The real problem with long term homelessness in this country is a problem with our mental health system, and how we treat substance abuse and addiction. The vast majority of the long term homeless are seriously mentally ill, long term substance abusers, or both.

The other major problem, is that no matter how much funding we allocate at the state or federal level, it gets swallowed up in the bureaucracies, and the inefficiency of the system. Most of the benefit never reaches the street.

That isn't to say the people at the pointy end aren't trying to do their best, they are... it's just that the system prevents it.

The piece linked states that the federal government spends approximately $3 billion to "help the homeless" every year. The states and municipalities combined spend something like 4 times times that (based on the commonly bandied number that about 20% of the dollars for the homeless come from the feds). That's about 15 billion.

There's about 1 million homeless in the country according to the article (best numbers I've seen say 800,000, but that's close enough to 1 million that I'll give it to them).

15 billion, divided by 1 million is $15,000.

If we were EFFICIENTLY and EFFECTIVELY spending $15,000 per homeless person in this country, there wouldn't BE any measurable homeless population.

Everyone who was homeless, would have a roof, a bed, enough food, and basic medical care.

The problem is that, if we're lucky, $0.20 of each of those dollars actually ends up having any direct benefit to the homeless. The rest gets eaten up in the layers and layers of bureaucracy, and "oversight", and planning, and all the other myriad ways that government spending ends up being consumed.

You know who does most of the feeding, clothing, and housing of the homeless in this country?

Two organizations: The Church of Jesus Christ of Latter Day Saints (Mormons), and the Catholic Church.

Oh and of course all the many local churches and charitable organizations (most of them religious in nature) that run homeless shelters, food banks, soup kitchens, free clinics, and outreach programs.

How much do they spend on the problem?

No-one knows for sure and estimates vary widely. The St. Vincent DePaul society, the largest society of the Catholic church providing direct aid to the poor, spends about $700 million annually overall in The U.S. on direct aid. About 1/3 of that is explicitly in aid to the homeless, so something like $200 or $250 million. The LDS church spends something similar, and all other churches in the U.S. combined, also spend about that much (this just on the homeless, not in all aid to the poor. That number is four or five times as much).

Let's round up and call it about a billion total. That's actual money hitting the street directly by the by, not total donations for the homeless, or total funds allocated by the leadership.

So... that's what a billion, used efficiently and effectively, can do, for a million people.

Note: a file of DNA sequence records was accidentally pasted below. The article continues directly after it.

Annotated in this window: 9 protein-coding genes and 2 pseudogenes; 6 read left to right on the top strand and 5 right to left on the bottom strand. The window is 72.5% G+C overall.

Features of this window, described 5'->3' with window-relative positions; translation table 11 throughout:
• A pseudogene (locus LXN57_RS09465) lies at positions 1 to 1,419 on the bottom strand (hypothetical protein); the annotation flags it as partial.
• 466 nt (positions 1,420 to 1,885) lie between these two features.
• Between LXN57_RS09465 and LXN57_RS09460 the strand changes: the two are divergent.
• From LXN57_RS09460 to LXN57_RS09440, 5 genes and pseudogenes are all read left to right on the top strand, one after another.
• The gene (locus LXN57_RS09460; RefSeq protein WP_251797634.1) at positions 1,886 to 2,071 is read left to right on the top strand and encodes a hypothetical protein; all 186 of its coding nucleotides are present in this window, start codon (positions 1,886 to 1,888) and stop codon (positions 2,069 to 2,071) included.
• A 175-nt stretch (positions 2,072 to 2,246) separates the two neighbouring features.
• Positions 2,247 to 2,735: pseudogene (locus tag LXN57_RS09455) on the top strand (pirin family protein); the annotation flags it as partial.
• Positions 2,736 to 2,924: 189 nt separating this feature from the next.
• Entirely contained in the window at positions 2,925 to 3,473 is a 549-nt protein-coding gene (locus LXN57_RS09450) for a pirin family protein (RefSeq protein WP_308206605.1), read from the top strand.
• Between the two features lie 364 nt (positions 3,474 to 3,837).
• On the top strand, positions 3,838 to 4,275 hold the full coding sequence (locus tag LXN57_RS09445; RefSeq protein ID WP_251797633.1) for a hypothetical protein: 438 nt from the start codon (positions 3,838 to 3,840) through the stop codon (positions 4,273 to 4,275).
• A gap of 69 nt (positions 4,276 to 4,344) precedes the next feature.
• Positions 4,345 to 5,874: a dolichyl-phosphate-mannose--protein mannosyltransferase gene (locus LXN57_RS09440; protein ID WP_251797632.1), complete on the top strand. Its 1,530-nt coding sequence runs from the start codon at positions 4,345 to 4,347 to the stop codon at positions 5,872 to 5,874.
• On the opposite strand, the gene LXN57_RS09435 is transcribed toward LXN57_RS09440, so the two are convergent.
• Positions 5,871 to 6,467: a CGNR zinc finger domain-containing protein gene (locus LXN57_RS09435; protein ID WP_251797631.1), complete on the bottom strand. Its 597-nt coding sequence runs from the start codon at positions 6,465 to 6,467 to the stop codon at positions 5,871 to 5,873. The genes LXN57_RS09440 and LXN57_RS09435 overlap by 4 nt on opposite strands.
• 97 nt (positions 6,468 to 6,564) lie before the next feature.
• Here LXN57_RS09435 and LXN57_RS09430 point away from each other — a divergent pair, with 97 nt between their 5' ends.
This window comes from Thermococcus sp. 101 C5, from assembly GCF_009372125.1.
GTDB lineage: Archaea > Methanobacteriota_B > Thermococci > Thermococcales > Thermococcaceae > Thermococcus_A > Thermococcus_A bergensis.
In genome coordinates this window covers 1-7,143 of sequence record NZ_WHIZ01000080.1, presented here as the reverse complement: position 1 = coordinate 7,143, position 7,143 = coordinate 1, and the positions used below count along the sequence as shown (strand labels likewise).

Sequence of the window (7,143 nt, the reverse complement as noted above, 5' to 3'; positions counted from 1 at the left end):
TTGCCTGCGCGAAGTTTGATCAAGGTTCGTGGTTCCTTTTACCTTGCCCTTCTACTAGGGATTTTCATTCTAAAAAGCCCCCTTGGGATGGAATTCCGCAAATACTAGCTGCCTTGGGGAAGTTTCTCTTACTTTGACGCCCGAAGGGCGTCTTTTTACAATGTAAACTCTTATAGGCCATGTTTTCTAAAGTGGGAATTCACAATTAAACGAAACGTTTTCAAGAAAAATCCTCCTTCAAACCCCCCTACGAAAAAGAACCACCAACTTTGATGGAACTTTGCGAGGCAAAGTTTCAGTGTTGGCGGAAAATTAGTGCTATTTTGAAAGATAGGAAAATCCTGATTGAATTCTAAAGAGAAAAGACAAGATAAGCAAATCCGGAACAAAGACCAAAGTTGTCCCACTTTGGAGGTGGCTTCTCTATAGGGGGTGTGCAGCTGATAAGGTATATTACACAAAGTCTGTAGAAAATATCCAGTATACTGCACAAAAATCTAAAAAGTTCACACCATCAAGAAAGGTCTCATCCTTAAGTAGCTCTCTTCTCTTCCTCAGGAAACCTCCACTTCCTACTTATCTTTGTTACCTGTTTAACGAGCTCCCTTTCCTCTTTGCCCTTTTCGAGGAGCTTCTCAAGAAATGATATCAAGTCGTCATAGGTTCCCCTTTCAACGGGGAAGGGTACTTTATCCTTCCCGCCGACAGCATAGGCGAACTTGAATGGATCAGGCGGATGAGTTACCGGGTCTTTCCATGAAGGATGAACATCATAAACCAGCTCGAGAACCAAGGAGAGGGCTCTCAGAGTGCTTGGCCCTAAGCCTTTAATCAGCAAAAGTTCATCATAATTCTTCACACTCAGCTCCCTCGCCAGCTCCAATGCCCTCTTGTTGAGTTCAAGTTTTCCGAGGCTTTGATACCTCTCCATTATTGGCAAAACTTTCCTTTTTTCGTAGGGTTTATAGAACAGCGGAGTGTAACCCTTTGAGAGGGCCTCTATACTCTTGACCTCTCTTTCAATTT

Wonder what they could do with $15 billion more?

Monday, September 01, 2014

PATCO, and the REST of the story...

Ahhh... the joys of growing up in a political family...

So, a number of memes and infographics regarding Reagan, and the PATCO strike of August 1981, have been circulating around blogs and social media the last few weeks. Most are just your basic meme fodder; shallow, not remotely accurate junk... But even among those who know something of the story, it seems that very few really understand the larger picture and context of what happened there and why... and how it relates to the Reagan years as a whole.

What you have to understand, is that as much as people remember them as the "Reagan Revolution" years; in fact, the entire 80s and into the early 90s (summer of 1992 to be precise) were essentially a wonderfully corrupt bargain between the Democrats and Republicans.

People mostly think of it as a time when "Reagan cut taxes", and increased spending on the military, which did in fact happen; but that's less than half the story.

The other half, is how Reagan and the republicans managed to get most of that pushed through a democrat dominated congress, relatively easily.

The answer is actually pretty simple...

For every dollar of new spending initiated by Reagan and the republicans, the Democratic majority under Tip O'Neill, initiated (depending on the year) from 1.2 to 1.8 dollars of new spending...which the Republican minority then generally offered only token ACTUAL opposition to, or even actively helped to pass.

Of course they made a great deal of rhetorical noise, but when it came down to money on the table, the bills got passed, and Reagan signed them.

What it boiled down to, was that for the most part (with a few notable exceptions) Reagan and the republicans could spend as much as they wanted on what they ACTUALLY wanted; so long as the republicans didn't actually meaningfully try to stop O'Neill and the dems, from spending as much as THEY really wanted on whatever THEY really wanted.